Newspaper article The Florida Times Union

Journalism Pioneer Carl Rowan Dies

Newspaper article The Florida Times Union

Journalism Pioneer Carl Rowan Dies

Article excerpt

WASHINGTON -- Carl Thomas Rowan, a well-known commentator once called America's "most visible black journalist" for his eloquent columns exploring race relations and championing civil rights, died yesterday. He was 75.

Mr. Rowan died about 3 a.m. at Washington Hospital Center, hospital spokesman LeRoy Tillman said.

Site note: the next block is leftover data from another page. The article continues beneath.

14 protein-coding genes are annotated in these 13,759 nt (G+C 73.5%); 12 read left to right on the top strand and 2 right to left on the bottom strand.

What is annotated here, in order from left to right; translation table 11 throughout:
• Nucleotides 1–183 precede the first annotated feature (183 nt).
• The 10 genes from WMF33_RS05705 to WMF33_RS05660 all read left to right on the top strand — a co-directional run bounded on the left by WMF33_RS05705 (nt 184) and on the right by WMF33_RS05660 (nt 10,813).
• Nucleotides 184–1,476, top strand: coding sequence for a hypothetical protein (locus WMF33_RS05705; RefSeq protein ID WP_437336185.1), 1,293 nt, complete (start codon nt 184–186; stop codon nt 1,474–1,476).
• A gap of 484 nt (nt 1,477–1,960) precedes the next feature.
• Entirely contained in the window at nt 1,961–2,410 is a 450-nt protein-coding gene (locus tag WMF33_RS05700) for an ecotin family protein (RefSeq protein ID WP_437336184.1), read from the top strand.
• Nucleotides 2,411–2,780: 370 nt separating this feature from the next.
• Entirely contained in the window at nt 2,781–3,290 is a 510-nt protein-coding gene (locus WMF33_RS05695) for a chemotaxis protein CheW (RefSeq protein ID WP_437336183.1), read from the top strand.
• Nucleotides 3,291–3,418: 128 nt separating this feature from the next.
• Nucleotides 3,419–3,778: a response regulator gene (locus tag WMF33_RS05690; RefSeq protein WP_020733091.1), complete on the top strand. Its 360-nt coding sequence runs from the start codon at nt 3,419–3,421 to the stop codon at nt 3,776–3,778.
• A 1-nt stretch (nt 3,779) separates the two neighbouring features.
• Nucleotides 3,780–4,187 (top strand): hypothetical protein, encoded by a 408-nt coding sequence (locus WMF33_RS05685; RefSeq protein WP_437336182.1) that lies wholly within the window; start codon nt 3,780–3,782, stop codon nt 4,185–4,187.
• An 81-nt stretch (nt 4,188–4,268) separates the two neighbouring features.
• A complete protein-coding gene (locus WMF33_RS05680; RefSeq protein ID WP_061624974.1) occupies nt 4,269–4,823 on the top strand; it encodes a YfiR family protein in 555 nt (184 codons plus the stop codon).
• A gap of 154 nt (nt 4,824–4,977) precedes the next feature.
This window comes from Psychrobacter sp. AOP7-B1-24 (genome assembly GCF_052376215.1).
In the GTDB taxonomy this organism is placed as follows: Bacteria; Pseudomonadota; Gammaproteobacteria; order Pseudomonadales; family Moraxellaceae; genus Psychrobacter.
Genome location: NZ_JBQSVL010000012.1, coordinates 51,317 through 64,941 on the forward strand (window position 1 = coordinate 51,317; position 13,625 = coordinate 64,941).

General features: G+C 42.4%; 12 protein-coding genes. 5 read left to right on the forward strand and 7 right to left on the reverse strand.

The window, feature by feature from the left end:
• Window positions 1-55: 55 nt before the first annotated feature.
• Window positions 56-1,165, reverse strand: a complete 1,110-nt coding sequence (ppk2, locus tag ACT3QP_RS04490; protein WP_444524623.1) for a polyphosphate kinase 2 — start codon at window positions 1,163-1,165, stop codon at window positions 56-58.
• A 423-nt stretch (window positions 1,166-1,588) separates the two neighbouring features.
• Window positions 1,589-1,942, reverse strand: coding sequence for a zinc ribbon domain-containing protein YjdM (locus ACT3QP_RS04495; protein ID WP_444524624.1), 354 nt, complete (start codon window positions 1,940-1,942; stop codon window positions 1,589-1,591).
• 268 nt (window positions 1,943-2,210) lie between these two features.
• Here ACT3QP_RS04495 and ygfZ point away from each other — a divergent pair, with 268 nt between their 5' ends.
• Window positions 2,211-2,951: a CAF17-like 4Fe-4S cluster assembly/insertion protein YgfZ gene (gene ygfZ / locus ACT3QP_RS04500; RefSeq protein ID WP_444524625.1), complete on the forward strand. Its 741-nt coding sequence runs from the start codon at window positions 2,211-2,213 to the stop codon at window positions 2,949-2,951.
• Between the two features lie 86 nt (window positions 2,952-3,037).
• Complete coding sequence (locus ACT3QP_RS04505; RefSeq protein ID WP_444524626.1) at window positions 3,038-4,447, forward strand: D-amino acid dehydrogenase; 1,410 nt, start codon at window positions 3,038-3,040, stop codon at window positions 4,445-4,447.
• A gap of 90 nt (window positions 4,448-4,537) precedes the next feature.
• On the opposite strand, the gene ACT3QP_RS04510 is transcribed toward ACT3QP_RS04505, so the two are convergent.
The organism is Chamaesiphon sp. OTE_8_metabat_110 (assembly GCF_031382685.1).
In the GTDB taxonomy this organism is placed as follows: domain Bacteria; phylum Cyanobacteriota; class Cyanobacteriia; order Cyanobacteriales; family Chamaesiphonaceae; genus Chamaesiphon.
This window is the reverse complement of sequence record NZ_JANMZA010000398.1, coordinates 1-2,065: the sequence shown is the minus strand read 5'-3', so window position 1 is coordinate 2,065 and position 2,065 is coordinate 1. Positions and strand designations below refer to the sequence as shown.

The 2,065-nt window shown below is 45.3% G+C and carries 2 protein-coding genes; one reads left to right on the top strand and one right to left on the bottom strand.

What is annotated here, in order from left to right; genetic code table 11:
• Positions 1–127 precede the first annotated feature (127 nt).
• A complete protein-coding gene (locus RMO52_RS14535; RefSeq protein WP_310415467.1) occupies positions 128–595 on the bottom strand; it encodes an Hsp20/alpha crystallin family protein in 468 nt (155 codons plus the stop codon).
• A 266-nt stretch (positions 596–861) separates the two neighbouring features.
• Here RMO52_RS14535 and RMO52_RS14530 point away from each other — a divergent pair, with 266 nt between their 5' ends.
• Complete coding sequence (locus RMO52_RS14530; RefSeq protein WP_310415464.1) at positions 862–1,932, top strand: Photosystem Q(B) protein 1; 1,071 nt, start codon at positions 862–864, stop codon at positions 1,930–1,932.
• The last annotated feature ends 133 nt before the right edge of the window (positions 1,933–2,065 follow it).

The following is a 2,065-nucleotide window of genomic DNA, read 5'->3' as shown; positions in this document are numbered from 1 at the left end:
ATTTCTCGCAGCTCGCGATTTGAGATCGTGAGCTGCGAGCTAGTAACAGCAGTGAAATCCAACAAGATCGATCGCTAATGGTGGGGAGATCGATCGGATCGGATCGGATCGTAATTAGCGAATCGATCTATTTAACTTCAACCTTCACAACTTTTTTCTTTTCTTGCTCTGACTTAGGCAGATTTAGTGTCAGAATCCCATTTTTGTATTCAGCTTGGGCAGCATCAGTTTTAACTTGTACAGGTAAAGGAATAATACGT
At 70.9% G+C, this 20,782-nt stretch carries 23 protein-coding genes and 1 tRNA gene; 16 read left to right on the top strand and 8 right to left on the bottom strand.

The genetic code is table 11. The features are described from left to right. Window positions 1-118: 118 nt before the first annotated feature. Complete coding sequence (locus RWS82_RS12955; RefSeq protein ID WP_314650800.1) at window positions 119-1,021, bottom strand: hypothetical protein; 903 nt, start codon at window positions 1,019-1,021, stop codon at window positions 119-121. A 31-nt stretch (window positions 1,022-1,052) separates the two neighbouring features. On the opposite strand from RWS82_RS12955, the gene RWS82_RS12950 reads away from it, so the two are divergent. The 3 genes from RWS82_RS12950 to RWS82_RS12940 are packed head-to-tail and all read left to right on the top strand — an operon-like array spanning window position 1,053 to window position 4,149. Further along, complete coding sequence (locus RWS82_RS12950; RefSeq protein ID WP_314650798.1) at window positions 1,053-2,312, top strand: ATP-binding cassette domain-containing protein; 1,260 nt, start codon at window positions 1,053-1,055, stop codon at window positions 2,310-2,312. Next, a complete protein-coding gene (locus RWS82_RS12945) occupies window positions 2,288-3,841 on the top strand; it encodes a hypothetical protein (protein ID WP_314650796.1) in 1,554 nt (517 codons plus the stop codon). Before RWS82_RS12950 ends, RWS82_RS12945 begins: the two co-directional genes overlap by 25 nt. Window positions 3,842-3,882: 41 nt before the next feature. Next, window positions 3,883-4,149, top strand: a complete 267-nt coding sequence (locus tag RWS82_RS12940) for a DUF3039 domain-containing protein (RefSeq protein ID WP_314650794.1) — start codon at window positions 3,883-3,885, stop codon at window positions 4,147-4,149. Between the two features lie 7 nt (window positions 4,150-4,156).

Mr. Rowan died of natural causes, said his son, Carl Rowan Jr. His father had suffered from a variety of illnesses in recent years, including diabetes and heart problems.

Still, Rowan Jr. said the ailments did not deter a man who forged an extraordinary work ethic from his humble upbringing during the Great Depression.

"Even though he was feeling sick, he said he had to go in and do the column," Rowan Jr., a lawyer, said about his father's final column last week.

"Carl provided one of journalism's most distinctive voices," said Jonathan Wolman, executive editor of The Associated Press, who knew the columnist for many years. …

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